The next step was to put the fenders on the FJ and bolt them on from underneath. One of the fasteners included in the kit is a specialty pin-type fastener rather than a bolt, and it goes in a specific hole; again, all is explained well in the manual. I started with the front wheels, and had an easy time with it; it was assimple as setting the fender in place, fastening it on, and repeating on the other side. Then I moved onto the back fenders, which took more effort and most of the time to install. For the back wheels, the fender flares come in two pieces which need tobe bolted together. I also had to make a modification to the fenders on the back, because I have an Expedition One Trail bumper installed and they couldn’t fit with it without modification. After determining where to cut, I put the Dremel tool to work and carefully carved some of the edge off in a square shape to frame the bumper, until the fit was just right. Then I went to work on the smaller piece which goes on the end of the fender at the bottom of the arc. I modified itin a similar way, carving out a rectangular section to make room for my bumper. I repeated the modifications on the rear fenders for the other side as well. After that, I bolted the pieces together and finally, installed them on both sides.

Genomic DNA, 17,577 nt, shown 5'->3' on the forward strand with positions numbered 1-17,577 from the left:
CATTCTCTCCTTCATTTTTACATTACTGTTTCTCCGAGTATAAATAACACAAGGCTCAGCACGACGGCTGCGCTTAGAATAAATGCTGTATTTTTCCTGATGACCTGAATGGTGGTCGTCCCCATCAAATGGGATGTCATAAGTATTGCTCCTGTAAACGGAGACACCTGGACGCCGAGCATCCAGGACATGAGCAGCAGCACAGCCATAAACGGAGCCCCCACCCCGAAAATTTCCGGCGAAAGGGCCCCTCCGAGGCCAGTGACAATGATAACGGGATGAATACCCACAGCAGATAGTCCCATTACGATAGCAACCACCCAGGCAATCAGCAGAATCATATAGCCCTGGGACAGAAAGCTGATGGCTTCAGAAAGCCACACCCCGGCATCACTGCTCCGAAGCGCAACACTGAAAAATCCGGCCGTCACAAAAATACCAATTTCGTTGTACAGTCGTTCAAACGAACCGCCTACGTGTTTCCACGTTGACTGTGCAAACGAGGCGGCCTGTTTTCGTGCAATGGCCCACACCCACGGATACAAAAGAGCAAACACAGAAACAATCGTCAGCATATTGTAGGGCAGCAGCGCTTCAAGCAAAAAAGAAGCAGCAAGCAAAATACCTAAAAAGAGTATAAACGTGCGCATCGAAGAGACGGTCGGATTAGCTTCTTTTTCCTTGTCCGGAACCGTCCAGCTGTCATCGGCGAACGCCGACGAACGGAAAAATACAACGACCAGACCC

The Finished Look

From start to finish, this entire project took me about 5 hours. A significant chunk of that time was likely because ofmy bumper which required extra work to make the Bushwackers fit. After all was said and done, I’m definitely satisfied with the results. They look good and add something extra to the overall appearance ofmy cruiser. I would recommend these fender flares for their (general) ease and simplicity of installation, and for the way they complement the FJ’s look so well.

FJ Cruiser fender flare install 

Body molding before modification

FJ Cruiser fender flare install

Body molding after modification

FJ Cruiser fender flare install

The finished look

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    Published in Summer 2016

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    If you spend any amount of time on YouTube watching Australian off-road videos, like I do, you have heard them mention “Touring.”

    Touring is how the Aussies refer to what’s known here in the US as “overlanding”. This type of off-road travel has exploded in recent years. Fading away are the buildup of rock crawlers in favor of vehicles that have every piece of kit possible to survive the zombie apocalypse, or the weekend car camping trip.